Finally, if you have a decent amount of experience and don’t need much in-country support, there are more prestigious jobs out there that pay better and offer an equal amount of upward mobility.  This is not meant as a slight to current training center teachers but veteran teachers have expressed that they were not challenged when working for a training center and often went on to find another position.


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25 Responses

  1. I got an offer from Beile Training School, have you heard of it?
    I haven’t accepted because I’m trying to do my research, but it can be hard.

    1. My weekdays usually comprise of 2 hours of preparation and a maximum of four 40 minute lessons. Weekends are demanding, and in my branch all of the teachers deliver 10 lessons with the last period being left free for potential outdoor and group activities-mainly for marketing purposes.

        1. It could be giving demos to potential students, helping with promotional events near the school location, recording videos to help attract students on social media, things like that.

    2. Do teachers at training centers in china get the summer and winter vacations like ones from public schools?

      1. Yes, but they are shorter as summer and winter breaks are the peak times for training centers and most will run ‘intensive’ programs where teachers will work more but make a lot more money, too.

  2. Hi there. how many off days does the average ESL teacher get per year while working in a training center.

    1. Depends on the training center + public holidays but in general, you’ll get 2 days off per week, 5-10 holidays throughout the year, 1 week for summer break and 1 week for winter. Again, this is a generalization – some places will give you a bigger winter break for Chinese New Year and others won’t give you any summertime off – you should check your contract for specifics.

  3. Hi I’ve been offered a job at Taizhou hengming foreign language education and training centre, they say they a branch of kiddie English, have you heard of this training centre?

    1. Hi Moe, we’ve heard of Kiddie English but there are 1000s of training centers in China so we can’t get much more specific.

  4. Hey there! I got an offer from a training center, but they are only giving me a day off. I am still thinking about it. I don’t know if I should accept it or not, could you pls give me an advice

    1. In our personal opinion, 1 day off is not a good offer – there are lots of training centers out there offering 2 days or more so unless the salary is really high Id keep looking.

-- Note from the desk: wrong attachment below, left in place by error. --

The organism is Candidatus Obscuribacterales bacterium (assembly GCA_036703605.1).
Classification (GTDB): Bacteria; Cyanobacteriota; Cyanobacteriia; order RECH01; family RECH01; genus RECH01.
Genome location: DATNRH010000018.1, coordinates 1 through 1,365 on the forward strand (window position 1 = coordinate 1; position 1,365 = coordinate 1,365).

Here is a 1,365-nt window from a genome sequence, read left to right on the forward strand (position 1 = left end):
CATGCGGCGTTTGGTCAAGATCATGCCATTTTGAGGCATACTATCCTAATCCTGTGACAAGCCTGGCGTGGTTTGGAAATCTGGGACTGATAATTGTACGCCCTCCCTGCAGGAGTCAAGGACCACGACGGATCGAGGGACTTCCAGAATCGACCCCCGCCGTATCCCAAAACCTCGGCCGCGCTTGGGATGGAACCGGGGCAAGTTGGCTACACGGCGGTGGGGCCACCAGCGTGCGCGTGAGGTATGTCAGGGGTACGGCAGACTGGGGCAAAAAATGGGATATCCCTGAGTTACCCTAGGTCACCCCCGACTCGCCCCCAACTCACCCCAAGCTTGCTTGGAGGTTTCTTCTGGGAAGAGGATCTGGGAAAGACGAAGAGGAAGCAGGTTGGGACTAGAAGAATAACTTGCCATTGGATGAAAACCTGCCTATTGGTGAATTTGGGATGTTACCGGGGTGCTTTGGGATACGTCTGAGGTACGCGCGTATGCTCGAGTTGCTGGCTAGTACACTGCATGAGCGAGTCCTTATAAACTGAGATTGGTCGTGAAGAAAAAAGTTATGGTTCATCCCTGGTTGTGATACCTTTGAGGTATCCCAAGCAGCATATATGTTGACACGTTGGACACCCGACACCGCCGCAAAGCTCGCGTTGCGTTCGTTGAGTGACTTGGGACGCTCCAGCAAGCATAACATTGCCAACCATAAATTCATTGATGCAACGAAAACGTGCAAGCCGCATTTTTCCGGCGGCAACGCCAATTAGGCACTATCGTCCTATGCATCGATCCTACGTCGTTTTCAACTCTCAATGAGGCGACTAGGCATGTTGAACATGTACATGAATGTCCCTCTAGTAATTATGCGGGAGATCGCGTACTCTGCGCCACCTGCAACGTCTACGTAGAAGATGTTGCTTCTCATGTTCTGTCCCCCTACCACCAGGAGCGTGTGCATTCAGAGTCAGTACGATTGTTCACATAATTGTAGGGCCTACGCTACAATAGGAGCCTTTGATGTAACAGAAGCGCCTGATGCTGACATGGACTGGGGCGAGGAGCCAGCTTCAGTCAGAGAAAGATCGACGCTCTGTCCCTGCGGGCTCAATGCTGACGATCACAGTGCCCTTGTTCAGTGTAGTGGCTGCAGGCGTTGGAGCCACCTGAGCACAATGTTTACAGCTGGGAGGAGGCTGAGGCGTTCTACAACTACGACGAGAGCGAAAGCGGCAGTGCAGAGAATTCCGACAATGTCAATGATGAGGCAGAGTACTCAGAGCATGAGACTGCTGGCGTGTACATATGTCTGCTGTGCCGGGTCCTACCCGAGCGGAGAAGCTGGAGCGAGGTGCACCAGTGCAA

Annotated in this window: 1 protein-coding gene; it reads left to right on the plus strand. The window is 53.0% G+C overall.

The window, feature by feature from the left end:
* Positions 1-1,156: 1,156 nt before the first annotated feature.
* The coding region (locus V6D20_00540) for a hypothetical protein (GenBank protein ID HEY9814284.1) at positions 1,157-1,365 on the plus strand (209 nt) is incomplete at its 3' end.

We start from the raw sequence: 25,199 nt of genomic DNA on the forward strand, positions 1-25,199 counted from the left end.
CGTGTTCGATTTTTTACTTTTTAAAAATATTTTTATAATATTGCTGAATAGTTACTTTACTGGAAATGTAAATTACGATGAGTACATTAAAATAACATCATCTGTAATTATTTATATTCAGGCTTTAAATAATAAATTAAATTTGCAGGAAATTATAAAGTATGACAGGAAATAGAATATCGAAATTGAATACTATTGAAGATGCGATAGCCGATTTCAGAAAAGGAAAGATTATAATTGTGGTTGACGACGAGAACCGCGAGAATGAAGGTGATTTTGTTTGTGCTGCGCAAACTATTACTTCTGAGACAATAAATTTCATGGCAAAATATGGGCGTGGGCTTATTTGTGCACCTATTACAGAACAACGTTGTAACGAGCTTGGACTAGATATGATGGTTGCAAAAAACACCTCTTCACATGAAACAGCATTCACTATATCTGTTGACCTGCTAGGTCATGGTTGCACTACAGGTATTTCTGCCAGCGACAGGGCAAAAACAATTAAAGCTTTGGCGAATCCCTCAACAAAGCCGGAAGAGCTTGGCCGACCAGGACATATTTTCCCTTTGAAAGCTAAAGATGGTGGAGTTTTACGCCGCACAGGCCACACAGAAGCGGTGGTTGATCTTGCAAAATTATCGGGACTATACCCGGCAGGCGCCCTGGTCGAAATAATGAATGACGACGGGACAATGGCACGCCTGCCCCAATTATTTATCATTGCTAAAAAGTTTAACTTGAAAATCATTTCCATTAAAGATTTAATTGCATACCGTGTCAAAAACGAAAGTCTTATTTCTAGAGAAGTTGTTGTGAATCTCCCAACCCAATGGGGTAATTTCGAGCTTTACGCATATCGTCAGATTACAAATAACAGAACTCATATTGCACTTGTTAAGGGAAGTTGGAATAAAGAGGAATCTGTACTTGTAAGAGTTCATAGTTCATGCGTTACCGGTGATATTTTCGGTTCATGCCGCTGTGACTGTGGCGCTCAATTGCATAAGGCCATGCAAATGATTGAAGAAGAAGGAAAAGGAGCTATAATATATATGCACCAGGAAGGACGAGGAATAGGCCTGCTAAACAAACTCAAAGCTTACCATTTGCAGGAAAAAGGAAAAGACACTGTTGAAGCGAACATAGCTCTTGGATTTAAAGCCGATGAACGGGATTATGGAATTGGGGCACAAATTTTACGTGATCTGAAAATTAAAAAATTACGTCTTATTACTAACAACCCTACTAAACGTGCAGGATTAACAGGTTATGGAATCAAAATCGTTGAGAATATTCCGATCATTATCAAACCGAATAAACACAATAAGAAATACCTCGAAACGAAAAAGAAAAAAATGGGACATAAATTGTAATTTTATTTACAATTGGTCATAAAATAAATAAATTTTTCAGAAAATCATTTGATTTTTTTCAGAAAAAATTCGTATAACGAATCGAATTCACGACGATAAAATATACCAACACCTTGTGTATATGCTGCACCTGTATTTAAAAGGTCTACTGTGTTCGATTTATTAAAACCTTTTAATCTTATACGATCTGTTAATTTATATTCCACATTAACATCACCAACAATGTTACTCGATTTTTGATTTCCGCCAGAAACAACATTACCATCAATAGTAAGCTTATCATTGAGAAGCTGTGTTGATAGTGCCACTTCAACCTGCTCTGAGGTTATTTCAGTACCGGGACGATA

5. Hi,is it normal that a training center send their teachers to teach at another school (e. g. kindergartens)?

    1. No, the address of the school you were hired by should be in your contract and I believe that is the only location you are legally able to teach at.

      1. Ok, and is it normal that they send their teachers to other branches of the same training center? If is not, what can a foreigner can do in this situation?

        1. If your contract lists only 1 training center address then you need to decide if this is worth fighting over. If it is, then I suggest bringing it up to your school and letting them know you only feel comfortable working at the location you signed up for. Have you spoken to them about it yet?

  6. Yeah…sadly to say if any native speaker accepts 10,000元 for a 25 hours a work is a fool. If you never taught in China before never accept a salary like this. Beijing, Shanghai, Shenzhen, and Guangzhou are all first teir cities. You can easily get paid 30,000元 a month if you are willing to find the right job. Never and I mean never look for a job unless you are physically in China. Training Centers are more demanding and very tiring. If you are willing to have a few interviews at kindergartens in China you can find one that will pay you 25,000元 a month. You will work 8am to 5pm with a 2 hour break form 12:00 to 2:00pm. Most meetings will happen during this time and lunch is provided. On top of that weekends off!!Also if you’re a native speak request housing to be provided and paid for by your employer. Also, ask for health insurance as well…legally, health insurance must be provided to the employee, but companies will try to avoid giving it to you if you don’t ask for it.

  7. Hello Quincy Smith,

    I have a question regarding “20-25 hours of teaching”. Are these academic hours, 45 min long, it would result in 10 to 13 two-hour classes/week? or regular hours, which would make it 13 to 16 two-hour classes/week? And is that question regulated by the government and if yes, where can I read about it? If you have a reference on a Chinese website I would appreciate it

    Evgenii Panchuk

    1. Training center hours are not regulated by the government but should be specified in your contract. Each training center is different – some might do 30min classes (like with young learners), others might use 45min or 2hr – this post is a generalization based on our experience in China.